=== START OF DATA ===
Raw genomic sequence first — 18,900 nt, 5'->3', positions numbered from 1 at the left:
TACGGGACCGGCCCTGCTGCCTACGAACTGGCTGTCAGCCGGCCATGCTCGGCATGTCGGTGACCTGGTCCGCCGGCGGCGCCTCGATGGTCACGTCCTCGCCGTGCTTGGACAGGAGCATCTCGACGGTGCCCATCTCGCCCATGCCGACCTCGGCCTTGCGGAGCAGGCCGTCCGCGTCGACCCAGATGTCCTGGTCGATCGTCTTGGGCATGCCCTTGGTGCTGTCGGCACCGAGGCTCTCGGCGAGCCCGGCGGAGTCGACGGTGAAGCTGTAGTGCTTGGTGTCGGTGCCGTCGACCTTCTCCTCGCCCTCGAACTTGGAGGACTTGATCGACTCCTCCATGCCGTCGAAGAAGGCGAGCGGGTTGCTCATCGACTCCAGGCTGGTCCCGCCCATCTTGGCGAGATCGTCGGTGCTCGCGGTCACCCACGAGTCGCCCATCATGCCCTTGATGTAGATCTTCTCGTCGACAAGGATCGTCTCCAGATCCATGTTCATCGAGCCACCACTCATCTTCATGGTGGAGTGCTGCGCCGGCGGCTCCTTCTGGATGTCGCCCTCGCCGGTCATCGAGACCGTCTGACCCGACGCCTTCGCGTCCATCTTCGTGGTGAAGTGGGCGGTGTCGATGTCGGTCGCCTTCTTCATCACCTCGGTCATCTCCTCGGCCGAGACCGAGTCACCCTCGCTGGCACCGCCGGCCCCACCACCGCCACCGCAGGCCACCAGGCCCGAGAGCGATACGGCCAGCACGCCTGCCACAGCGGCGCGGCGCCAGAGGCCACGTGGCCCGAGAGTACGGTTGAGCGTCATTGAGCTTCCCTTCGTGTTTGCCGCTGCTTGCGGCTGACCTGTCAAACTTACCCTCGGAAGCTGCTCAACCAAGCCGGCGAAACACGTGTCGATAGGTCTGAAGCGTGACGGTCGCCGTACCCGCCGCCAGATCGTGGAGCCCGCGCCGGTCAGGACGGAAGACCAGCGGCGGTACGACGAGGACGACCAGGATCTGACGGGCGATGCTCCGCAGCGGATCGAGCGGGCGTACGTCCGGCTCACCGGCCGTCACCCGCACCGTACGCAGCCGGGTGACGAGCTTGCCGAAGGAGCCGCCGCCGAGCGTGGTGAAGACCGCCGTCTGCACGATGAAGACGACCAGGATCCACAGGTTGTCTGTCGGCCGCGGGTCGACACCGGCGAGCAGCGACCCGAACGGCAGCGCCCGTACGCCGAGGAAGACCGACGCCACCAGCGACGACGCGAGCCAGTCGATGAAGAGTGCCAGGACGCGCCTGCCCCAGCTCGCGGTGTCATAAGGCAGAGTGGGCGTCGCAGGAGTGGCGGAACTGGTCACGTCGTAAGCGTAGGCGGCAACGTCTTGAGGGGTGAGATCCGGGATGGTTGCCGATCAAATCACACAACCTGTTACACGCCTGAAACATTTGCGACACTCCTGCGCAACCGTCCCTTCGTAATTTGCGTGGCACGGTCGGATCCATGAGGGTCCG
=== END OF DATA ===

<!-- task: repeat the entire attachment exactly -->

Raw genomic sequence first — 18,900 nt, 5'->3', positions numbered from 1 at the left:
TACGGGACCGGCCCTGCTGCCTACGAACTGGCTGTCAGCCGGCCATGCTCGGCATGTCGGTGACCTGGTCCGCCGGCGGCGCCTCGATGGTCACGTCCTCGCCGTGCTTGGACAGGAGCATCTCGACGGTGCCCATCTCGCCCATGCCGACCTCGGCCTTGCGGAGCAGGCCGTCCGCGTCGACCCAGATGTCCTGGTCGATCGTCTTGGGCATGCCCTTGGTGCTGTCGGCACCGAGGCTCTCGGCGAGCCCGGCGGAGTCGACGGTGAAGCTGTAGTGCTTGGTGTCGGTGCCGTCGACCTTCTCCTCGCCCTCGAACTTGGAGGACTTGATCGACTCCTCCATGCCGTCGAAGAAGGCGAGCGGGTTGCTCATCGACTCCAGGCTGGTCCCGCCCATCTTGGCGAGATCGTCGGTGCTCGCGGTCACCCACGAGTCGCCCATCATGCCCTTGATGTAGATCTTCTCGTCGACAAGGATCGTCTCCAGATCCATGTTCATCGAGCCACCACTCATCTTCATGGTGGAGTGCTGCGCCGGCGGCTCCTTCTGGATGTCGCCCTCGCCGGTCATCGAGACCGTCTGACCCGACGCCTTCGCGTCCATCTTCGTGGTGAAGTGGGCGGTGTCGATGTCGGTCGCCTTCTTCATCACCTCGGTCATCTCCTCGGCCGAGACCGAGTCACCCTCGCTGGCACCGCCGGCCCCACCACCGCCACCGCAGGCCACCAGGCCCGAGAGCGATACGGCCAGCACGCCTGCCACAGCGGCGCGGCGCCAGAGGCCACGTGGCCCGAGAGTACGGTTGAGCGTCATTGAGCTTCCCTTCGTGTTTGCCGCTGCTTGCGGCTGACCTGTCAAACTTACCCTCGGAAGCTGCTCAACCAAGCCGGCGAAACACGTGTCGATAGGTCTGAAGCGTGACGGTCGCCGTACCCGCCGCCAGATCGTGGAGCCCGCGCCGGTCAGGACGGAAGACCAGCGGCGGTACGACGAGGACGACCAGGATCTGACGGGCGATGCTCCGCAGCGGATCGAGCGGGCGTACGTCCGGCTCACCGGCCGTCACCCGCACCGTACGCAGCCGGGTGACGAGCTTGCCGAAGGAGCCGCCGCCGAGCGTGGTGAAGACCGCCGTCTGCACGATGAAGACGACCAGGATCCACAGGTTGTCTGTCGGCCGCGGGTCGACACCGGCGAGCAGCGACCCGAACGGCAGCGCCCGTACGCCGAGGAAGACCGACGCCACCAGCGACGACGCGAGCCAGTCGATGAAGAGTGCCAGGACGCGCCTGCCCCAGCTCGCGGTGTCATAAGGCAGAGTGGGCGTCGCAGGAGTGGCGGAACTGGTCACGTCGTAAGCGTAGGCGGCAACGTCTTGAGGGGTGAGATCCGGGATGGTTGCCGATCAAATCACACAACCTGTTACACGCCTGAAACATTTGCGACACTCCTGCGCAACCGTCCCTTCGTAATTTGCGTGGCACGGTCGGATCCATGAGGGTCCG